A malefactor compromised the system of Antioch University three times and got access to about 70,000 records in 2008. The stolen data contained names, Social Security numbers, academic records and payroll documents for current and former students, applicants and employees. Approximately the same number of records leaked in a breach at Oklahoma State University. The compromised computer server stored names, addresses and Social Security numbers of students and staff.

In 2009, Eastern Washington University informed 130,000 current and former students that their names, Social Security numbers and dates of birth were presumably compromised in a breach. The incident is notable due to the fact that the compromised records date back even to 1987, so that the notification process took up to two weeks. IT-staff of the university also noticed that the malefactor installed software to store video files on the system.

Ohio State University officials disclosed a data leakage in October 2010. Unauthorized individuals stole some 760,000 names, Social Security numbers, dates of birth and addresses of current and former students, faculty, staff members, and university contractors. Later on, it was specified that 517,729 former students and 65,663 current students’ records were compromised. Exact numbers of other affected were not given. Ohio State University took about a month in 2010 to disclose that some 760,000 people had their data exposed and were at risk of identity theft.

While the vast majority of attacks target personal and financial data of students and employees, that is not an inviolable truth for all the cases. In May 2011, University of Wisconsin experiences a virus that was installed on a University server and housed a software system for managing confidential information. Critical data of 75,000 students, faculty and staff was exposed. Despite the data leakage, experts presumed that the attack was originally aiming to get access to the projects run by the university. “Talking to the forensic experts, we don’t believe the motive was identity theft,” commented Tom Luljak, UWM’s vice chancellor for university relations.

2012 PeopleSoft making appearance in press again, now stealing bank accounts

2012 was the year of another well-known attack on a business application, and again it was a PeopleSoft system. A student at the University of Nebraska accessed a database by compromising university’s PeopleSoft system. This led to the leakage of not only Social Security numbers and other sensitive data on about 654,000 students and employees but also bank account details of some 21,000 people were exposed. The compromised database also included the information on alumni that dated back to the spring of 1985. Later that year, the University of Nebraska created a webpage containing the information on the incident. The data from Chadron State, Peru State, and Wayne State colleges was also said to be exposed as the Nebraska college system started using NeSIS, shared student information system, in 2009. The hacker was finally found and turned out to be a former UNL student. He pleaded guilty to one count of intentionally damaging a protected computer. The damage was estimated at $5,000.

Another incident took place a year later and it became the third major attack on the PeopleSoft system that took place in March 2013. Salem State University in Massachusetts notified 25,000 students and employees about the probable compromise of their Social Security Numbers.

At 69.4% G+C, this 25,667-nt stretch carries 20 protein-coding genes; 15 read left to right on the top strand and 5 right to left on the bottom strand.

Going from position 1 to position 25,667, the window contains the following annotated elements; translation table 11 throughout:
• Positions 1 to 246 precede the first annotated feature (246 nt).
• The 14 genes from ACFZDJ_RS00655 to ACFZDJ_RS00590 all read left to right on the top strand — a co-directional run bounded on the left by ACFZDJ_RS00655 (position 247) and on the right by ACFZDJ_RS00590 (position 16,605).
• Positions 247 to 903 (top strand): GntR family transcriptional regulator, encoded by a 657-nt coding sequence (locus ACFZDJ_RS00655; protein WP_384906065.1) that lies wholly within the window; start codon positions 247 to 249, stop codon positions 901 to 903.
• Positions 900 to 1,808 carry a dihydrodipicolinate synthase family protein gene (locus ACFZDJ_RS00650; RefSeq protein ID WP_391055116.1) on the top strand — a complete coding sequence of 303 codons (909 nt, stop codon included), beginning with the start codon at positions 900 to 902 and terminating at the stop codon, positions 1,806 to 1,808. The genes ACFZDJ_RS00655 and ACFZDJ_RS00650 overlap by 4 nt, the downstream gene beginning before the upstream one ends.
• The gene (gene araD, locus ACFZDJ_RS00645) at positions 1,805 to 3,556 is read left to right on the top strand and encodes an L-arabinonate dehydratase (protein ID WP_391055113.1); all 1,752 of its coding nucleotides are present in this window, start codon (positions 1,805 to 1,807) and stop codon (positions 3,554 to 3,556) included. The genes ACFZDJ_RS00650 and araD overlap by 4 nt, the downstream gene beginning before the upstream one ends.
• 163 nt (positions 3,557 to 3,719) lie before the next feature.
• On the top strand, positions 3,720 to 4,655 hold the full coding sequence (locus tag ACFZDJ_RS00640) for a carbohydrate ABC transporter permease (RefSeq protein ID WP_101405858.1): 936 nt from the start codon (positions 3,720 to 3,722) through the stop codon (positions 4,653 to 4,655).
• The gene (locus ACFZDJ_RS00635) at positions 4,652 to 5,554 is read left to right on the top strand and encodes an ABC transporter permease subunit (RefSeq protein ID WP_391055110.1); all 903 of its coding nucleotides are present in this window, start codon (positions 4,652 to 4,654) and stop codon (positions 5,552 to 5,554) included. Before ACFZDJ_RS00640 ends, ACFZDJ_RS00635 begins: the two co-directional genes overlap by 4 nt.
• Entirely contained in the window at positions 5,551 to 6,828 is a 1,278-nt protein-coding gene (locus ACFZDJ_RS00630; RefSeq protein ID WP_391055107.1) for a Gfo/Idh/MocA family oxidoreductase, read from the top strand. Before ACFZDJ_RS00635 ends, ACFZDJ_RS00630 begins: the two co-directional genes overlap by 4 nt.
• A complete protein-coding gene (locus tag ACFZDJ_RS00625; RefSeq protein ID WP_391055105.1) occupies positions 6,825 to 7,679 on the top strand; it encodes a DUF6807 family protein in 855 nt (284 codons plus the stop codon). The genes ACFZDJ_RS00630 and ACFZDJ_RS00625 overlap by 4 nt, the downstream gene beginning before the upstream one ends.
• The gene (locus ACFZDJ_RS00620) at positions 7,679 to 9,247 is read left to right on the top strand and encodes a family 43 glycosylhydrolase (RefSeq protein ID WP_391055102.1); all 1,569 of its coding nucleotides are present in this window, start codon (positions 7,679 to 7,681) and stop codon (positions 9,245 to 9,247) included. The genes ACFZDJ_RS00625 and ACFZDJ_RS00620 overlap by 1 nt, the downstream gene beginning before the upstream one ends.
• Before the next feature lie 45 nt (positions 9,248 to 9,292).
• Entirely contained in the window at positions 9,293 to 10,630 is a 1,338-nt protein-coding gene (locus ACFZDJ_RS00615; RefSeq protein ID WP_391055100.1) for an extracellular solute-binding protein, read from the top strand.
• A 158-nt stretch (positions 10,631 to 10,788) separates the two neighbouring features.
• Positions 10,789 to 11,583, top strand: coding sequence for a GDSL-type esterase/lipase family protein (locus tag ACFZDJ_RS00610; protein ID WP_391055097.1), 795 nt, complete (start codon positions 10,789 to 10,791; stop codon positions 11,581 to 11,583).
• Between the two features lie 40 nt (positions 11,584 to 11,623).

2013 Higher Education Cyber attacks size record is set

Higher education cyberattacks rarely put at risk large amounts of personal data in comparison with other fields of human activity. However, in the April 2013 security breach, the personal data of 2.4 million current and former students and employees of the Maricopa County Community College District was compromised. Soon after the breach, FBI notified the district about the data found on a website offering the stolen records for sale.

2014-2016 Hackers became smarter, Higher Education cyber attacks are more specific

This year was no exception when talking about espionage attacks on universities. Breaches exposed data amounting to several hundreds of records and methods became more sophisticated and aggressive. Among them, the following ones can be mentioned.

At the beginning of 2014, the University of Maryland suffered a data breach that exposed records of 309,079 people dating back to 1998. The president of the university community Wallace D. Loh noted that the main question was how the attacker managed to bypass the sophisticated, multi-layered security defenses. The authorities of the university commented that the attackers must have had a good comprehension of the hacked system’s structure, the level of encryption and the database protection. Brian Voss, vice president and chief information officer at the University of Maryland, noted that the incident did not resemble typical attacks in which someone left the door open giving a malefactor an opportunity to get the access to the system. As Voss commented, hackers picked through several locks to get to this data.

Another side of technique sophistication was reflected in the attention of attackers to financial systems that were considered another soft spot. The case of University California Berkeley illustrates that detecting a vulnerability is not always enough as sometimes it can be already too late. As soon as a loophole in Berkeley Financial System was detected in November 2015, the campus started the security fix implementation. The BFS is a software application the campus uses for financial management, including purchasing and the majority of non-salary payments. Still, since the patch installation on the system took about two weeks, the hackers had enough time to discover a security flaw and use it to access the system. University officials informed around 80,000 people about an incident. The attack could poetically cause huge losses as BFS contained the data of some 50 percent of current students and 65 percent of employees.